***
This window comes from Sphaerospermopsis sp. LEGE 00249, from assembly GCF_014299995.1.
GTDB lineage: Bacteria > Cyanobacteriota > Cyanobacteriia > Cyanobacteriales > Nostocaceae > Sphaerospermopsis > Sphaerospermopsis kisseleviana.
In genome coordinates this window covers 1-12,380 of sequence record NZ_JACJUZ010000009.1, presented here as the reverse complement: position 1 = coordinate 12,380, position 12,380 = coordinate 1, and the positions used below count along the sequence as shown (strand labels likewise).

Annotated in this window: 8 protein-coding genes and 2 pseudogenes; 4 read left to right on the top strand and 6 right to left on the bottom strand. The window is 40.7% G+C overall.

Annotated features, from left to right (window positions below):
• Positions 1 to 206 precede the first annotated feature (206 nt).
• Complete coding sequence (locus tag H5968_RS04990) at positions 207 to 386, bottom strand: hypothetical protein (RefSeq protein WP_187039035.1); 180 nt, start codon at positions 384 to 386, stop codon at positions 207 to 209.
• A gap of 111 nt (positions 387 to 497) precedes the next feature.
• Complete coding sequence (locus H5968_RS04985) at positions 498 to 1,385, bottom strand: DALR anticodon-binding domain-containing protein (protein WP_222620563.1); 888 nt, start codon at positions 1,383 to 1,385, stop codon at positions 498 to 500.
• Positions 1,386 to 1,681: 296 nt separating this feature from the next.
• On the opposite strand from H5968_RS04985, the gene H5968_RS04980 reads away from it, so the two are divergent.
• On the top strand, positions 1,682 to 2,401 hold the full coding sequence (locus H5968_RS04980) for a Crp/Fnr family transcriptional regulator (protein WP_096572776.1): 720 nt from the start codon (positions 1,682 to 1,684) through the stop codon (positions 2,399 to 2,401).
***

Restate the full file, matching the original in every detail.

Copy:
This window comes from Sphaerospermopsis sp. LEGE 00249, from assembly GCF_014299995.1.
GTDB lineage: Bacteria > Cyanobacteriota > Cyanobacteriia > Cyanobacteriales > Nostocaceae > Sphaerospermopsis > Sphaerospermopsis kisseleviana.
In genome coordinates this window covers 1-12,380 of sequence record NZ_JACJUZ010000009.1, presented here as the reverse complement: position 1 = coordinate 12,380, position 12,380 = coordinate 1, and the positions used below count along the sequence as shown (strand labels likewise).

Annotated in this window: 8 protein-coding genes and 2 pseudogenes; 4 read left to right on the top strand and 6 right to left on the bottom strand. The window is 40.7% G+C overall.

Annotated features, from left to right (window positions below):
• Positions 1 to 206 precede the first annotated feature (206 nt).
• Complete coding sequence (locus tag H5968_RS04990) at positions 207 to 386, bottom strand: hypothetical protein (RefSeq protein WP_187039035.1); 180 nt, start codon at positions 384 to 386, stop codon at positions 207 to 209.
• A gap of 111 nt (positions 387 to 497) precedes the next feature.
• Complete coding sequence (locus H5968_RS04985) at positions 498 to 1,385, bottom strand: DALR anticodon-binding domain-containing protein (protein WP_222620563.1); 888 nt, start codon at positions 1,383 to 1,385, stop codon at positions 498 to 500.
• Positions 1,386 to 1,681: 296 nt separating this feature from the next.
• On the opposite strand from H5968_RS04985, the gene H5968_RS04980 reads away from it, so the two are divergent.
• On the top strand, positions 1,682 to 2,401 hold the full coding sequence (locus H5968_RS04980) for a Crp/Fnr family transcriptional regulator (protein WP_096572776.1): 720 nt from the start codon (positions 1,682 to 1,684) through the stop codon (positions 2,399 to 2,401).